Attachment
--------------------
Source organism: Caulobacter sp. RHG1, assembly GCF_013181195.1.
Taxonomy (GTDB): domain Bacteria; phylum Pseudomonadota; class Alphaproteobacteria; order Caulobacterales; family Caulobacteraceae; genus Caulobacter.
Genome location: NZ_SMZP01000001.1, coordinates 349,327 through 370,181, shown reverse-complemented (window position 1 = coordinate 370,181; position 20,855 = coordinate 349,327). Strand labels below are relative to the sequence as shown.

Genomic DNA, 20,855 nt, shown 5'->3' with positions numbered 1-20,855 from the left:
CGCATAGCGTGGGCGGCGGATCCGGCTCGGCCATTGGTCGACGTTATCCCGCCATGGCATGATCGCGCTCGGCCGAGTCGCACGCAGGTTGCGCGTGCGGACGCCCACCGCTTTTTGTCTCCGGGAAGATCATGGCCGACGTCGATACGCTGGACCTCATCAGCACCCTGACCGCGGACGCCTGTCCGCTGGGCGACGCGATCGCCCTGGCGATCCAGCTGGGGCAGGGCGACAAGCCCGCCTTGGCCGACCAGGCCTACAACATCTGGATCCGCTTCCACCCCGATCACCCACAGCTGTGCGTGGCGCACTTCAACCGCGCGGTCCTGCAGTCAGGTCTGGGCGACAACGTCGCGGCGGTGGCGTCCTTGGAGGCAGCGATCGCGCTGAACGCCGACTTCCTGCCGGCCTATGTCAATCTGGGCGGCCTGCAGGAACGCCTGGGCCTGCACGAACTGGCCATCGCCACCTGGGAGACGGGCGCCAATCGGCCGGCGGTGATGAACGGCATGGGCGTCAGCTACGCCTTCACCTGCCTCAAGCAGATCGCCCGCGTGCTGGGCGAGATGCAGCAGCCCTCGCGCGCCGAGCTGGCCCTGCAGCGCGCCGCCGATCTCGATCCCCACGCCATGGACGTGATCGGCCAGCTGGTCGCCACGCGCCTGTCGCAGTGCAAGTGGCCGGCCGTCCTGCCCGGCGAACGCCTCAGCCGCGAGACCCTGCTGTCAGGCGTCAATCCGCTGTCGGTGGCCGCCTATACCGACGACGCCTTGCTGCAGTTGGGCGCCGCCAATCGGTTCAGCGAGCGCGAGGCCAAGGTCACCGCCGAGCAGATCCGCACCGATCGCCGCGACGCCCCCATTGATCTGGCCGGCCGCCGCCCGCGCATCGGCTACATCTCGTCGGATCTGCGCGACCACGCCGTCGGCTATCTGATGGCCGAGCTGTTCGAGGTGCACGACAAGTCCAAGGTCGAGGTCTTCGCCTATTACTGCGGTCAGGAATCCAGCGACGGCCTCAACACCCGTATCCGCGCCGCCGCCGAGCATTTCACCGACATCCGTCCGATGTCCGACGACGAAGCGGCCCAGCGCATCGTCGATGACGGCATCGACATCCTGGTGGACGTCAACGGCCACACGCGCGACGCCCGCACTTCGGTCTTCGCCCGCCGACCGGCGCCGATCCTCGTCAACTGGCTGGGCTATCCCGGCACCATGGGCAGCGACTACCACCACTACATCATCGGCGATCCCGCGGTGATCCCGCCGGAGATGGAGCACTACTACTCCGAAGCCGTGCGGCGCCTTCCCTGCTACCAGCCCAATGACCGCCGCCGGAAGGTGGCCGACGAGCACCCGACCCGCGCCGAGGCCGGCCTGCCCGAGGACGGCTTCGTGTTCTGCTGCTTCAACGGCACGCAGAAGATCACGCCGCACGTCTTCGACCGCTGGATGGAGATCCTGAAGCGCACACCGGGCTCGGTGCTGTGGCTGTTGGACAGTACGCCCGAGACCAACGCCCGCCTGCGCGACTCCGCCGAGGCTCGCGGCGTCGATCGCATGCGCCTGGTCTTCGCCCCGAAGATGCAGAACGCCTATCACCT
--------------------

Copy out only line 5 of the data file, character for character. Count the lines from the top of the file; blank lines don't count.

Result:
CGCATAGCGTGGGCGGCGGATCCGGCTCGGCCATTGGTCGACGTTATCCCGCCATGGCATGATCGCGCTCGGCCGAGTCGCACGCAGGTTGCGCGTGCGGACGCCCACCGCTTTTTGTCTCCGGGAAGATCATGGCCGACGTCGATACGCTGGACCTCATCAGCACCCTGACCGCGGACGCCTGTCCGCTGGGCGACGCGATCGCCCTGGCGATCCAGCTGGGGCAGGGCGACAAGCCCGCCTTGGCCGACCAGGCCTACAACATCTGGATCCGCTTCCACCCCGATCACCCACAGCTGTGCGTGGCGCACTTCAACCGCGCGGTCCTGCAGTCAGGTCTGGGCGACAACGTCGCGGCGGTGGCGTCCTTGGAGGCAGCGATCGCGCTGAACGCCGACTTCCTGCCGGCCTATGTCAATCTGGGCGGCCTGCAGGAACGCCTGGGCCTGCACGAACTGGCCATCGCCACCTGGGAGACGGGCGCCAATCGGCCGGCGGTGATGAACGGCATGGGCGTCAGCTACGCCTTCACCTGCCTCAAGCAGATCGCCCGCGTGCTGGGCGAGATGCAGCAGCCCTCGCGCGCCGAGCTGGCCCTGCAGCGCGCCGCCGATCTCGATCCCCACGCCATGGACGTGATCGGCCAGCTGGTCGCCACGCGCCTGTCGCAGTGCAAGTGGCCGGCCGTCCTGCCCGGCGAACGCCTCAGCCGCGAGACCCTGCTGTCAGGCGTCAATCCGCTGTCGGTGGCCGCCTATACCGACGACGCCTTGCTGCAGTTGGGCGCCGCCAATCGGTTCAGCGAGCGCGAGGCCAAGGTCACCGCCGAGCAGATCCGCACCGATCGCCGCGACGCCCCCATTGATCTGGCCGGCCGCCGCCCGCGCATCGGCTACATCTCGTCGGATCTGCGCGACCACGCCGTCGGCTATCTGATGGCCGAGCTGTTCGAGGTGCACGACAAGTCCAAGGTCGAGGTCTTCGCCTATTACTGCGGTCAGGAATCCAGCGACGGCCTCAACACCCGTATCCGCGCCGCCGCCGAGCATTTCACCGACATCCGTCCGATGTCCGACGACGAAGCGGCCCAGCGCATCGTCGATGACGGCATCGACATCCTGGTGGACGTCAACGGCCACACGCGCGACGCCCGCACTTCGGTCTTCGCCCGCCGACCGGCGCCGATCCTCGTCAACTGGCTGGGCTATCCCGGCACCATGGGCAGCGACTACCACCACTACATCATCGGCGATCCCGCGGTGATCCCGCCGGAGATGGAGCACTACTACTCCGAAGCCGTGCGGCGCCTTCCCTGCTACCAGCCCAATGACCGCCGCCGGAAGGTGGCCGACGAGCACCCGACCCGCGCCGAGGCCGGCCTGCCCGAGGACGGCTTCGTGTTCTGCTGCTTCAACGGCACGCAGAAGATCACGCCGCACGTCTTCGACCGCTGGATGGAGATCCTGAAGCGCACACCGGGCTCGGTGCTGTGGCTGTTGGACAGTACGCCCGAGACCAACGCCCGCCTGCGCGACTCCGCCGAGGCTCGCGGCGTCGATCGCATGCGCCTGGTCTTCGCCCCGAAGATGCAGAACGCCTATCACCT